Whether one-on-one or at group story time, children love when adult read to them. Bringing a book to life not only sparks their imagination but encourages them to want to read themselves. Children love to be entertained. Depending upon how you bring the story to life may influence children’s interest in reading other books. Here are a few tips on how to make reading to children fun and interactive.
Tip #1 – Be Prepared
Before reading to children, make sure you have read the book ahead of time. This will help you become familiar with the story and give you ideas on how to make the story time experience more interactive. If you feel self-conscious, read the book several times and practice ways to tell the story in a way that if fun and engaging to the children’s age level.
Tip #2 – Let Your Voice Act it out
Reading in monotones is boring for people of all ages. Children are no different. Add emotion to your voice that reflects the story. Have a different voice for different characters. This will help children connect with the characters and the storyline.
Tip #3 – Add Sound Effects
Don’t forget to add sound effects. This is another way to bring the story to life and keep the child engaged. This could be subtle sounds or louder sounds. Many children’s books have sound effect words such as bang, creak, and whoosh. Don’t just read the sound, make the sound.
Tip #4 – Use Body Language
Add some body language techniques to act the story out. This doesn’t necessarily mean you have to jump up and act the whole story out in actions. This could mean simply using facial expressions and other simple gestures to bring the story to life from a seated position.
Tip #5 – Ask Questions
Encourage critical thinking and comprehension by asking questions. Ask questions about the pictures. Get the child to be more observant on how the illustrations tie into the story being told. Also ask question about the story. This could be simply asking the children what they think the character will do next. After the story, ask more questions. This helps encourage listening skills.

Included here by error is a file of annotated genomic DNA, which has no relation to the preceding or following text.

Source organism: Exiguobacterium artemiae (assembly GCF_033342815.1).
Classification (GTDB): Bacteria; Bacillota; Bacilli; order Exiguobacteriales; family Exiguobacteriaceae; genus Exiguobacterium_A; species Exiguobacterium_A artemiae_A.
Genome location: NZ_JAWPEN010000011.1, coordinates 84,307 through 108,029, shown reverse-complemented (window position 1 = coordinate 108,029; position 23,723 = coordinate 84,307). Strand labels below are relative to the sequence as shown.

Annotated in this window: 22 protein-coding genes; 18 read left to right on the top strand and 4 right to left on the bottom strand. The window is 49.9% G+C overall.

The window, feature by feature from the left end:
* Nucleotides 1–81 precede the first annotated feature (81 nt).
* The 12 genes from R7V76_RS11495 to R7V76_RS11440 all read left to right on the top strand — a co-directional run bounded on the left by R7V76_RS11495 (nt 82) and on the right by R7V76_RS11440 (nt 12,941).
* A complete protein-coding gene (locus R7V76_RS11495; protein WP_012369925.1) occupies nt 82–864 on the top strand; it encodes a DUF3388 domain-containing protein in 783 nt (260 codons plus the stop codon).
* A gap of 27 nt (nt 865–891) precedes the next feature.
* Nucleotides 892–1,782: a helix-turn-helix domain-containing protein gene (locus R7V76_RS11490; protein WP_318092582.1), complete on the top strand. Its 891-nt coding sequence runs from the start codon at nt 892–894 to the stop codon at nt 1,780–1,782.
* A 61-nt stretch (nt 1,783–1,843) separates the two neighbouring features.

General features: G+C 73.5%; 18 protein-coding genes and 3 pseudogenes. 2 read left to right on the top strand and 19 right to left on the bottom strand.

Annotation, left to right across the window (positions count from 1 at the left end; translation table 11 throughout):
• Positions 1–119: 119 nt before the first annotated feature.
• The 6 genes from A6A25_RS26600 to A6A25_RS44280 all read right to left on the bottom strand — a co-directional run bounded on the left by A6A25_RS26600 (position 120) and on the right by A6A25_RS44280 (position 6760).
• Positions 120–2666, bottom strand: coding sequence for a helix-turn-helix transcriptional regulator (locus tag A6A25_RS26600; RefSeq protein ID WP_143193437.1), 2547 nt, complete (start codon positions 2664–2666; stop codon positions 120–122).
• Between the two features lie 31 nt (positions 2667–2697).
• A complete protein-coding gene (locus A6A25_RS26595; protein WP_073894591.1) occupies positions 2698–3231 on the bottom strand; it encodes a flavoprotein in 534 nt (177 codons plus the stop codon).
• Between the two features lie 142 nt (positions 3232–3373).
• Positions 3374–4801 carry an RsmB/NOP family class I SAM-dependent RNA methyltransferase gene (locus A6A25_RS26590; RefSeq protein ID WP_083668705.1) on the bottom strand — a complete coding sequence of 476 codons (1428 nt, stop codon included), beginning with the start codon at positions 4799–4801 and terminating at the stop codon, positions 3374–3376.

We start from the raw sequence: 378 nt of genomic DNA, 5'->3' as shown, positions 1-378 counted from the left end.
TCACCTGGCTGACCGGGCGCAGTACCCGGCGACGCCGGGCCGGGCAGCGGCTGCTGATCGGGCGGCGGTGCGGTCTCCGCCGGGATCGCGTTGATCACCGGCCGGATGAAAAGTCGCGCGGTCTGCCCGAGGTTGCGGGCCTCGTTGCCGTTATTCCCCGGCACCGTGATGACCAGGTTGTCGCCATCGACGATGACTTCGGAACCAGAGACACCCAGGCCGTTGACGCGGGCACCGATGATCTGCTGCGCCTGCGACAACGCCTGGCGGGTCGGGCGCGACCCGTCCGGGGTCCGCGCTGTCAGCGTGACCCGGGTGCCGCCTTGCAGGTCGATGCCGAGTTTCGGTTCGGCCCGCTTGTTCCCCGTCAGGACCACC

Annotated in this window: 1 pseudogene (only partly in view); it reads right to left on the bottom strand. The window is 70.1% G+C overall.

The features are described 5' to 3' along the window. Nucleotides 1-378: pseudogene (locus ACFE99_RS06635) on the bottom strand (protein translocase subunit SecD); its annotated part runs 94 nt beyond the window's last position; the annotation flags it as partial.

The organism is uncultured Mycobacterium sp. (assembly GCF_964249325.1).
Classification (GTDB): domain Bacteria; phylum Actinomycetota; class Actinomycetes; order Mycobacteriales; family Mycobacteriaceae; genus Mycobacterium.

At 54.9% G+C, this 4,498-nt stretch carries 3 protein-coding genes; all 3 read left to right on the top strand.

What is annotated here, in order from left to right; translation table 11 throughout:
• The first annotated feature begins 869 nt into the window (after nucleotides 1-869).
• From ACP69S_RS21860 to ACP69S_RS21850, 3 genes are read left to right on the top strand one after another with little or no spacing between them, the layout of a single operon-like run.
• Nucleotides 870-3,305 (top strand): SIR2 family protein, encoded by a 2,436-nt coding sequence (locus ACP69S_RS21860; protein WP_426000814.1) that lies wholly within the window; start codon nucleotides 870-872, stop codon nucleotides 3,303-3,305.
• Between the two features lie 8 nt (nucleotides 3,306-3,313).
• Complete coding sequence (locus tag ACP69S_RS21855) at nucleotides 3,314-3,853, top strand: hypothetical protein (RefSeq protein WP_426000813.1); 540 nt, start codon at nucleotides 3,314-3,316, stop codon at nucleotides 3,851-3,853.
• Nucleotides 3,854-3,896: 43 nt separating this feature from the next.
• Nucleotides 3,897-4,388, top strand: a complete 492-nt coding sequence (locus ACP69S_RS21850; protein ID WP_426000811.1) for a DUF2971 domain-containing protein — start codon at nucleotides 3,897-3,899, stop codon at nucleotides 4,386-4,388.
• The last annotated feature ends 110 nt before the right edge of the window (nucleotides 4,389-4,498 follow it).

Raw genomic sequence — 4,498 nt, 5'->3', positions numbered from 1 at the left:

Tip #6 – Start Early
Start making reading to children a habit early on. There is not a child who is too young to have a book read to them, this includes infants. For infants, choose bright colored books to capture their natural curiosity. Picture books allow you to possibly make up your own story each time you and your infant look through the book. As they move into becoming a toddler, encourage them to make up their own story to go with the picture book.
Tip #7 – Follow the Words with Your Fingers
Especially in one-on-one cases, follow the words with your fingers as you read aloud to the child. This encourages the child to read themselves. Young readers will be able to follow along and possibly learn to read new words, thus increasing their reading vocabulary.
Tip #8 – Bed Time Stories
Start early and get into the habit of reading to your child at bed time. When making bed time stories interactive remember to use subtle sounds and voices. This is a time you want the little ones to settle down not get overly excited. For the younger children, try to have a selection of bed time stories for them to choose from. These are soft story lines, possibly about bed time or going to sleep, that you can still make interactive.
Not only is reading your child a story at bed time a great way to spend quality time with your child but it will get them into a habit of reading before bed. Reading anytime is great but encouraging older children to read before helps them unwind along with strengthening reading skills. By starting this bed time routine while they are infants, this habit will most likely become a part of their daily lives.
Tip #9 – Family Story Time
Even though your children may be older and can read for themselves, plan a time for family story time. Turn off the television, phones, and any other distractions. As a family, decide which book to read. Also decide how long family story time will be. Take turns reading the book aloud. This will help promote strong reading skills.
Make reading to children an experience that is engaging and fun. Don’t worry about whether you sound or act silly. Younger children thrive on stories that are fun and entertaining. By making the reading experience interactive you will open up them up to a world of imagination that will allow them to see how much fun reading can be.